By Bill Owney
Get rid of the old…
Grandpa was a Cadillac man.
Bill Golden, a tied-up, straightforward Republican in a stubbornly crooked Democratic town where the mafia hires and promotes the police, nevertheless climbed through the ranks to become chief of police in Youngstown, Ohio, largely because he was a man of few vices. .
Driving fast, the best used Caddy he could buy, and a fine cigar after Sunday dinner were his only indulgences.
“I could have been so rich if I hadn’t been so honest,” he once told me during a boxing class. In a nutshell, that was who he was, a decent person, one of those people who consistently saw his duty and did it, someone who cared far more about doing the right thing rather than being considered good.
One duty that Grandpa took seriously was to watch over me. He had serious reservations about my father’s mental acuity after my father borrowed a Cadillac and destroyed it. That wound never healed.
For years, Youngstown was a thriving steel town and a sort of quiet mob enclave that coexisted peacefully between the more ruthless clans of Cleveland and Pittsburgh. Gambling and all the other mafia activities were there, but it was subdued. Violence was bad for business.
Grandpa, a police officer, was a respected part of the police force and earned high marks when he first led the patrol department and then led criminal investigations; but Democratic mayors continued to promote others to first place. Court records make it clear that the mob had a strong say in those decisions, regularly pouring large sums of money into city hall and sheriff’s elections.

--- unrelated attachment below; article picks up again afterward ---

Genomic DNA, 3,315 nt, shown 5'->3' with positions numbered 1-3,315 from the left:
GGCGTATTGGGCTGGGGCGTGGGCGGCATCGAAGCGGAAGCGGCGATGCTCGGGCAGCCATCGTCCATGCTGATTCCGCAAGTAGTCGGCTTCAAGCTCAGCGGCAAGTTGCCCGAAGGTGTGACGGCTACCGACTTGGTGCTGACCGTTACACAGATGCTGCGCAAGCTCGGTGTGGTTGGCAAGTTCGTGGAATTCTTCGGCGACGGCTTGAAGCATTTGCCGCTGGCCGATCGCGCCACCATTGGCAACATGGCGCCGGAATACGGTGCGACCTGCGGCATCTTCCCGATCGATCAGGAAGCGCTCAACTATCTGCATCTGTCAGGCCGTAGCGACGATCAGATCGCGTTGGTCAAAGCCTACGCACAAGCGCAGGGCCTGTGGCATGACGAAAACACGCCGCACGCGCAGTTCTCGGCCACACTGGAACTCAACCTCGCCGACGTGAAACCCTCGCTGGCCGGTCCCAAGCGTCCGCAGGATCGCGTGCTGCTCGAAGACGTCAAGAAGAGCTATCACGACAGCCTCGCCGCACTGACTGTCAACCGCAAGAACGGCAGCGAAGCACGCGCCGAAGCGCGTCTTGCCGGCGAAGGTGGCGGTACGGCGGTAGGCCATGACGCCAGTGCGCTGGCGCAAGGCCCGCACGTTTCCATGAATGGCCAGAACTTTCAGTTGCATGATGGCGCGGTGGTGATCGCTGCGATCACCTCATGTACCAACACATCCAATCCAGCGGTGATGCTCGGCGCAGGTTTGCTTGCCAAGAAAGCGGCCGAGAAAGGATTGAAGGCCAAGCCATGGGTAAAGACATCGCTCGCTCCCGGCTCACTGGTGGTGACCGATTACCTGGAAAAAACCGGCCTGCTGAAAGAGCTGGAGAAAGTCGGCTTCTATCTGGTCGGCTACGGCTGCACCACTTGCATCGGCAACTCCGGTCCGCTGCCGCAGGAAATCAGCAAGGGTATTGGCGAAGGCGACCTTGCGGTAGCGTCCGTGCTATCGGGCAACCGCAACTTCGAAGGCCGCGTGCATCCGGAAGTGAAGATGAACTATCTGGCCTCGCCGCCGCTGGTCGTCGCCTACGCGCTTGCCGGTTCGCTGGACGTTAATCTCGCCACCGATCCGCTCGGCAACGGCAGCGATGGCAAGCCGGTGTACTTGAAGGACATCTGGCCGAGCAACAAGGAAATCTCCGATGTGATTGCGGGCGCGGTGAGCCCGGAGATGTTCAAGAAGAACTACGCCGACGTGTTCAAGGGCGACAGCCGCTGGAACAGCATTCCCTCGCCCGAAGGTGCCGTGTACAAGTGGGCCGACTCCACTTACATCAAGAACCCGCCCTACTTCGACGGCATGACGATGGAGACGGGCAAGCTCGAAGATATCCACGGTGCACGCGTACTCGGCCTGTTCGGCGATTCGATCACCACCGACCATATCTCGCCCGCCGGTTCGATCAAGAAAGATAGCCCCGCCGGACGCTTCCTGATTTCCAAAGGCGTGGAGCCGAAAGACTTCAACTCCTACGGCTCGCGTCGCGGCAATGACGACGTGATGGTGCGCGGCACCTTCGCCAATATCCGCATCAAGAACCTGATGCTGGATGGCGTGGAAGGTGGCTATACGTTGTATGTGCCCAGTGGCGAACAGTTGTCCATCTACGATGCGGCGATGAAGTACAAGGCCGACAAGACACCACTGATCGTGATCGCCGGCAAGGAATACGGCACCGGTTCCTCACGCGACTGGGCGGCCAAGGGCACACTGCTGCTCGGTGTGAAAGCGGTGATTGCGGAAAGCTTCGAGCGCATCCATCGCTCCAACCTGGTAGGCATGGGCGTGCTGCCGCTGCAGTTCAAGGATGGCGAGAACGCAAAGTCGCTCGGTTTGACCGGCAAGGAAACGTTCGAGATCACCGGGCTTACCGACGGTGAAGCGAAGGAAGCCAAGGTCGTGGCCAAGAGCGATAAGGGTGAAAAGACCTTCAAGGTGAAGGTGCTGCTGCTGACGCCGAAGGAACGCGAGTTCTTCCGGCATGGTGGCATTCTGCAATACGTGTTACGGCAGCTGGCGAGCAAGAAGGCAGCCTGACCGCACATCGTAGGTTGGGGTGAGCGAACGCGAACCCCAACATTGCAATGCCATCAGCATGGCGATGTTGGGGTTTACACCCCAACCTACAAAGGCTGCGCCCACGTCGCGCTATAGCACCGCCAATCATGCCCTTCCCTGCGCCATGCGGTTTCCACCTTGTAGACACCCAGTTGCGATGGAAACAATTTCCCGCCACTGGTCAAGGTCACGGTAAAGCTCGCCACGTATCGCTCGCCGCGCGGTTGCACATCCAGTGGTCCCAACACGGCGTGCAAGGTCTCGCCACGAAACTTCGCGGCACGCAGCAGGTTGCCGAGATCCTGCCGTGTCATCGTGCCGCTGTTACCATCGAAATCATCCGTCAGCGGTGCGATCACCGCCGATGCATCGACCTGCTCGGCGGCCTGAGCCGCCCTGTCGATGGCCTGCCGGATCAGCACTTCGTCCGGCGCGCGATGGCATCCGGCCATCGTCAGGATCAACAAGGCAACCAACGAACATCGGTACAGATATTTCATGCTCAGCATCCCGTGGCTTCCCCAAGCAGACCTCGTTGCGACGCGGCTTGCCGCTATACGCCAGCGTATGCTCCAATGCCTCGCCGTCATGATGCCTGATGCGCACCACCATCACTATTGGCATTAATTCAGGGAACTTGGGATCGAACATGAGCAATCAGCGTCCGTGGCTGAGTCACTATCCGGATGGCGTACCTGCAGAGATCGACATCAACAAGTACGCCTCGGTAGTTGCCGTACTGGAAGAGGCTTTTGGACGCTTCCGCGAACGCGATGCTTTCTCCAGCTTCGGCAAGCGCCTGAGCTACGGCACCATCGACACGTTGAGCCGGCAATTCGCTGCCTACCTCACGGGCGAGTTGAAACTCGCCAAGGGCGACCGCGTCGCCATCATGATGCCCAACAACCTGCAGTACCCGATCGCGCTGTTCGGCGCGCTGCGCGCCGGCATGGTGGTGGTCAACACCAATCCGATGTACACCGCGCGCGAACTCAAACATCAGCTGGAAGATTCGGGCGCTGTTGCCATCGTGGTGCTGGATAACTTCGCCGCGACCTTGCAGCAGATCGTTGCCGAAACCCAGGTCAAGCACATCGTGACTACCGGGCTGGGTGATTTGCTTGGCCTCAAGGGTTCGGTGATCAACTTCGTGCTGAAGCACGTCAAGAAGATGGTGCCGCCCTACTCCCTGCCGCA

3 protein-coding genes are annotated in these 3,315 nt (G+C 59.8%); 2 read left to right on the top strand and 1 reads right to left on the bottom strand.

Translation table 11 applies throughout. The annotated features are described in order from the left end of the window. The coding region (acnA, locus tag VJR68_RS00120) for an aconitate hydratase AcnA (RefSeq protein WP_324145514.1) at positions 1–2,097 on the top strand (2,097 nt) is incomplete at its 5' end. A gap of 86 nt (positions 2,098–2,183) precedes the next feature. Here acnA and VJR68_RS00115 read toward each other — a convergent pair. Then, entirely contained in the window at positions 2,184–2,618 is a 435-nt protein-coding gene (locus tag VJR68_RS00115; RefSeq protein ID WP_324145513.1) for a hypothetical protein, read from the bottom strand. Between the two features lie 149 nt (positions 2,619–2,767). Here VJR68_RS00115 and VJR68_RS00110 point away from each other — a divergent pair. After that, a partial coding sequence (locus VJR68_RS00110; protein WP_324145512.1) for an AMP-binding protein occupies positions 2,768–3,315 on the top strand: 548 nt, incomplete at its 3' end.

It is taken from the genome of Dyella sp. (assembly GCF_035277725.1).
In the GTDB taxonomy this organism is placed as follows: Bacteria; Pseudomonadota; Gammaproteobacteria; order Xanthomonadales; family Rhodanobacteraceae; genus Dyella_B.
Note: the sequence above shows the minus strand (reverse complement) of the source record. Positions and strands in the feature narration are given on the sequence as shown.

Cutline: Captain William Golden leads a parade in Youngstown, Ohio, sometime in the late 1950s. Youngstown Vindicator.
That changed in the early 1960s when more than 80 car bombings swept through the city. “Youngstown tune-ups”, they were called. A new mayor brought in a new chief, who thought it would be a good idea to keep a close eye on gangsters and prosecute them whenever possible, who thought it might be wiser to work with the FBI rather than from against it.
“I don’t get sores, I give them,” he told me with a sly grin as he showed me how he hid recording equipment to get the goods on a corrupt officer and his mafia connection. Bugs were rare at the time.
The arrests piled up and Chief Golden soon received widespread acclaim, including a 1963 cover article in the Saturday Evening Post. The biggest compliment came the morning Grandpa’s unmarked Chevy police sedan wouldn’t start. Under the hood was a stash of dynamite. A wire had come loose.